Yuri Bashment (ShariVari), Friday, 16 May 2014 05:20 (2 months ago) Permalink

I also just wonder about some of these survey questions if they don't lead people who have barely given the issue a second thought in their lives to state a conclusion

Doritos Loco Parentis (Hurting 2), Friday, 16 May 2014 06:03 (2 months ago) Permalink

this is such a bummer. my brother was just in brussels last week visiting his in-laws and i planned to go in the next year for a beer tour :/ oh belgium.

Mordy, Sunday, 25 May 2014 23:53 (1 month ago) Permalink

think we can fairly safely say 'yes' in this case tbh

English cunt read Guardian (imago), Sunday, 25 May 2014 23:55 (1 month ago) Permalink

have we talking about FN + ms le pen winning today anywhere? apparently 2 jews were attacked in paris today. bet both of these things speed along the french-jewish emigration

Mordy, Monday, 26 May 2014 00:00 (1 month ago) Permalink

oh god le pen is still fucken at it

English cunt read Guardian (imago), Monday, 26 May 2014 00:01 (1 month ago) Permalink

more popular than ever it seems

display name changed. (amateurist), Monday, 26 May 2014 09:03 (1 month ago) Permalink

Lately in europe it seems like ww2 never happened

Οὖτις, Monday, 26 May 2014 14:05 (1 month ago) Permalink

3 weeks pass...

Oldman continued. "I don’t blame him. So they persecute. Mel Gibson is in a town that’s run by Jews and he said the wrong thing because he’s actually bitten the hand that I guess has fed him—and doesn’t need to feed him anymore because he’s got enough dough. He’s like an outcast, a leper, you know? But some Jewish guy in his office somewhere hasn’t turned and said, 'That f--king kraut' or 'F--k those Germans,' whatever it is?

yes because a Jew disparaging Germans is totally analogous to a Catholic disparaging Jews, yup, totally the same thing.

Οὖτις, Tuesday, 24 June 2014 15:59 (4 weeks ago) Permalink

Man, remember when the Jews murdered all those Germans and Catholics, that was just awful.

Οὖτις, Tuesday, 24 June 2014 16:00 (4 weeks ago) Permalink

I have never in my entire life heard a Jewish guy say "that fucking kraut" fwiw.

Hier Komme Die Warum Jetzt (Hurting 2), Tuesday, 24 June 2014 16:06 (4 weeks ago) Permalink

"imagine all the people racist like me"

bnw, Tuesday, 24 June 2014 16:10 (4 weeks ago) Permalink

I'm pretty sure I have made some disparaging remarks about Germans while watching something on TV about Nazis

"kraut" is something only WWII vets say ime

Οὖτις, Tuesday, 24 June 2014 16:18 (4 weeks ago) Permalink

PLAYBOY: Who speaks the truth in this culture, in your opinion?

OLDMAN: There are a number of people. A voice I particularly like is Charles Kraut-hammer

Gary loves his krauts though!

how's life, Tuesday, 24 June 2014 16:21 (4 weeks ago) Permalink

ugh I can let some clueless racism slide now and then but being into the Childcatcher is beyond the pale

Οὖτις, Tuesday, 24 June 2014 16:23 (4 weeks ago) Permalink

the 'that's not analogous!' line, idk. not that it seems to apply here tbh.

leave the web boys alone (darraghmac), Tuesday, 24 June 2014 16:31 (4 weeks ago) Permalink

do tell

Οὖτις, Tuesday, 24 June 2014 16:46 (4 weeks ago) Permalink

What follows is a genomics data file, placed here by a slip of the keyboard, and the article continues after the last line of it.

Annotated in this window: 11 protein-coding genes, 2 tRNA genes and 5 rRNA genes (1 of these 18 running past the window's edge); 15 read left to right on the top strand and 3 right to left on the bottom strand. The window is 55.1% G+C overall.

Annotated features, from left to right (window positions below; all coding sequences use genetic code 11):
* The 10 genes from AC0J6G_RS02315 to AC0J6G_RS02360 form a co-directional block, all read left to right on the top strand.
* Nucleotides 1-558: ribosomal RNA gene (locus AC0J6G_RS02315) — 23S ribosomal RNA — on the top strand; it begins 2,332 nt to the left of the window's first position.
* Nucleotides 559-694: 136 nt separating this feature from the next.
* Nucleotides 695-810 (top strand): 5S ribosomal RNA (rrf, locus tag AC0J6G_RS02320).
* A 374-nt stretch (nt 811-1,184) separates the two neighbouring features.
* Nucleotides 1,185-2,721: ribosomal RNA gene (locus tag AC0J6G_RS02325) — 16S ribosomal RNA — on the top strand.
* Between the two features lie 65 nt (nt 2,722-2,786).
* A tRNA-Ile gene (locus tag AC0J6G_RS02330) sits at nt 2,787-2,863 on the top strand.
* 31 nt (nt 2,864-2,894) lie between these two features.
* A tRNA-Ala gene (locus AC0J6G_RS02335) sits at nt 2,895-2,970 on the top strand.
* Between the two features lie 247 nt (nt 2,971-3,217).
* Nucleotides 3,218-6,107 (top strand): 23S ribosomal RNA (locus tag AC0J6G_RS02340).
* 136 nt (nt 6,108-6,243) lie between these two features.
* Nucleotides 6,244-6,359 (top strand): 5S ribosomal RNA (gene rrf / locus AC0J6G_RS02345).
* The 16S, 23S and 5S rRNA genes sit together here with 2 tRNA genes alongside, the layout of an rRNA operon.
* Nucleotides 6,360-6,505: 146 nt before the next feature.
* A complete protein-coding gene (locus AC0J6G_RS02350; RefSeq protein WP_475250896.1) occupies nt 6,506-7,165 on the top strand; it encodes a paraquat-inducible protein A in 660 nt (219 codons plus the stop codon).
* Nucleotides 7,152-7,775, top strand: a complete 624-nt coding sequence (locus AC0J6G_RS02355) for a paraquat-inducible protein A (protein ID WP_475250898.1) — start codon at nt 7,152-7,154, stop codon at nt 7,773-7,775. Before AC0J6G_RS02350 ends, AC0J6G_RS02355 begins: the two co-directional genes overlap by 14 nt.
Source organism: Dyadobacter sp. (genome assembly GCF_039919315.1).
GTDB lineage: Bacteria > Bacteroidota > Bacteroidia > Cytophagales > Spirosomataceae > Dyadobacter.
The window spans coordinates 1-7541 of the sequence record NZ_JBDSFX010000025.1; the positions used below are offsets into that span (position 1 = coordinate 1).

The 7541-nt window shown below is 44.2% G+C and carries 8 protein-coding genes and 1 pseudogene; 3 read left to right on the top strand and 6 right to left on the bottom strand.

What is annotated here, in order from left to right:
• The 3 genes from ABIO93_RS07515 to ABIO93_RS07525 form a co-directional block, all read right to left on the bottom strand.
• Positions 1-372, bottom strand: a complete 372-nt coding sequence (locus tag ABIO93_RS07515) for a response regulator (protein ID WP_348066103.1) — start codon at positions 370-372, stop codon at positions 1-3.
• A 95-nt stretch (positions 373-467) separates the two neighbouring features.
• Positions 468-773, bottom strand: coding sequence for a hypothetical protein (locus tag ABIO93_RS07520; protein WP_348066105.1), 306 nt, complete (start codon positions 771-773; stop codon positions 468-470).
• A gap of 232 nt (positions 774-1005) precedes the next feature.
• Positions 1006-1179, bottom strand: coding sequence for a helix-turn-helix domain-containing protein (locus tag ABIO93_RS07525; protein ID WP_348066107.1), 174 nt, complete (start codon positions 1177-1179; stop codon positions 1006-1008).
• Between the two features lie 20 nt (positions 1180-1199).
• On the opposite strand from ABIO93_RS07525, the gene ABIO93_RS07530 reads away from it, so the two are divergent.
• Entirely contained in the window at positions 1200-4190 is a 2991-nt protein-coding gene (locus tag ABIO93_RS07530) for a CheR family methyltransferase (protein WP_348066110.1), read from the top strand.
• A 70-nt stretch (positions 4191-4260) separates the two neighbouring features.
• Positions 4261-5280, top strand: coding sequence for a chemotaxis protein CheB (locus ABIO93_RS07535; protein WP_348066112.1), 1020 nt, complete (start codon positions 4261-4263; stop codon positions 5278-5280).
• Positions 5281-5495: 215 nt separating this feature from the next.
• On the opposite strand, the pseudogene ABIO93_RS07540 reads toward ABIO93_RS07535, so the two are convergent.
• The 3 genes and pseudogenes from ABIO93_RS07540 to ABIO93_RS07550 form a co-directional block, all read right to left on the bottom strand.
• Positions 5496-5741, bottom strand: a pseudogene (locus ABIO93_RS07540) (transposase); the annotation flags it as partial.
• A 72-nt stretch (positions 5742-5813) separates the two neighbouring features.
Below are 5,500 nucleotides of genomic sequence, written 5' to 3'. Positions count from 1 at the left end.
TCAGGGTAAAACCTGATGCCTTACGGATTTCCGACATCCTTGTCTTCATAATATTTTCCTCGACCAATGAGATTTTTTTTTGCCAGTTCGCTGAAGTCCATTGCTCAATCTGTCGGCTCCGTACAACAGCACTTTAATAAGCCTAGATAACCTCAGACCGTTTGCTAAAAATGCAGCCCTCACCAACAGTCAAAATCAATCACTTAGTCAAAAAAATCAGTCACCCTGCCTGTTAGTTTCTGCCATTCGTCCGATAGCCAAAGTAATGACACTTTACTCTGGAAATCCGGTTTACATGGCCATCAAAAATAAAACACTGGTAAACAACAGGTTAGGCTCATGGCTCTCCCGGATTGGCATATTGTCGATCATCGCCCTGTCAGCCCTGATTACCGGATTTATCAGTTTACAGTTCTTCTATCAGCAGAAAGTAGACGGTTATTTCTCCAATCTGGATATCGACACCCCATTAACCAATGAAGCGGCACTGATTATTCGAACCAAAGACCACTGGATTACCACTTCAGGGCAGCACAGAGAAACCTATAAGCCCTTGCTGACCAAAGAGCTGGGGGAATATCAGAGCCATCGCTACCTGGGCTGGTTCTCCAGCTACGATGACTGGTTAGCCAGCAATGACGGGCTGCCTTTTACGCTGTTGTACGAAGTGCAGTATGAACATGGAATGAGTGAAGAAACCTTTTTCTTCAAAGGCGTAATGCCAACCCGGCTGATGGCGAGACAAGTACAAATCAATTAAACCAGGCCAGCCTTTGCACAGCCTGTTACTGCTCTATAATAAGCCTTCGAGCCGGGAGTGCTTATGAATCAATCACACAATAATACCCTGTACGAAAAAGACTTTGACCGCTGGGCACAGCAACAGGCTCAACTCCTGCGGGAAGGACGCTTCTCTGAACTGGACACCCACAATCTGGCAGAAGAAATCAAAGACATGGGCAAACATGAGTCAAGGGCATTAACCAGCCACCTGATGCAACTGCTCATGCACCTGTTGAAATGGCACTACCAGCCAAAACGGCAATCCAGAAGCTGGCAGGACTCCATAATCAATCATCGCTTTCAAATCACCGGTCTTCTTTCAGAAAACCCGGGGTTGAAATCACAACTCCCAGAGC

the worst anti-german sentiments i've heard (and tbh, expressed) in the jewish community use metonymy to link all germans to nazism. so when someone (like my brother) buys a VW, someone might teasingly say, "i can't believe you drive a Nazi car." tbf, VW worked w/ the Nazis and thus such a joke might not be mocking all germans but the specific company. still, i don't know any jews who ever hate germans vis-a-vis the german ppl themselves, only regarding the holocaust. esp since in 2014 jews actually have a fairly close relationship w/ germany bc of things like a) huge jewish immigration from former soviet states to berlin, b) reparations and close relationship between israel + germany today, c) very severe laws against anti-semitism in modern germany.

Mordy, Tuesday, 24 June 2014 16:51 (4 weeks ago) Permalink

someone might teasingly say, "i can't believe you drive a Nazi car."

lol yes. full confession I did makes this exact joke recently when a Jewish buddy bought a Mercedes

Οὖτις, Tuesday, 24 June 2014 16:54 (4 weeks ago) Permalink

I know Jews who will not travel to/through Germany, not out of fear, but as a kind of pointless statement.

maybe/whatever/so what/boring (admrl), Tuesday, 24 June 2014 17:20 (4 weeks ago) Permalink

iirc our own mordy has said he would never travel in eastern europe

seems v different from uttering slurs though

Οὖτις, Tuesday, 24 June 2014 17:23 (4 weeks ago) Permalink

and tbf there's a lot of emerging antisemitism in Eastern Europe these days.

building a desert (art), Tuesday, 24 June 2014 17:34 (4 weeks ago) Permalink

yes, i've said i would not travel in eastern europe - partially bc of anger and partially bc i think it's an unnecessary risk (and i'm not sure i'd feel comfortable not wearing a yarmulke just to avoid pissing off anti-semites). ironically tho re this conversation germany is much more likely that i'd visit bc of all the progress they've made (and also bc i'd like to drink berliner weisses), and i'd be much more likely in 2014 to visit berlin than paris.

Mordy, Tuesday, 24 June 2014 17:35 (4 weeks ago) Permalink

Man, remember when the Jews murdered all those Germans and Catholics, that was just awful.

― Οὖτις, Tuesday, June 24, 2014 11:00 AM (1 hour ago) Bookmark Flag Post Permalink

karlmarx.jpg

goole, Tuesday, 24 June 2014 17:36 (4 weeks ago) Permalink

kidding! kidding, totally kidding

goole, Tuesday, 24 June 2014 17:36 (4 weeks ago) Permalink

it's probably safer to be a jew in berlin than in many parts of america

iatee, Tuesday, 24 June 2014 17:37 (4 weeks ago) Permalink

marx was pretty much the definition of a self-hating jew

Mordy, Tuesday, 24 June 2014 17:37 (4 weeks ago) Permalink

4 weeks pass...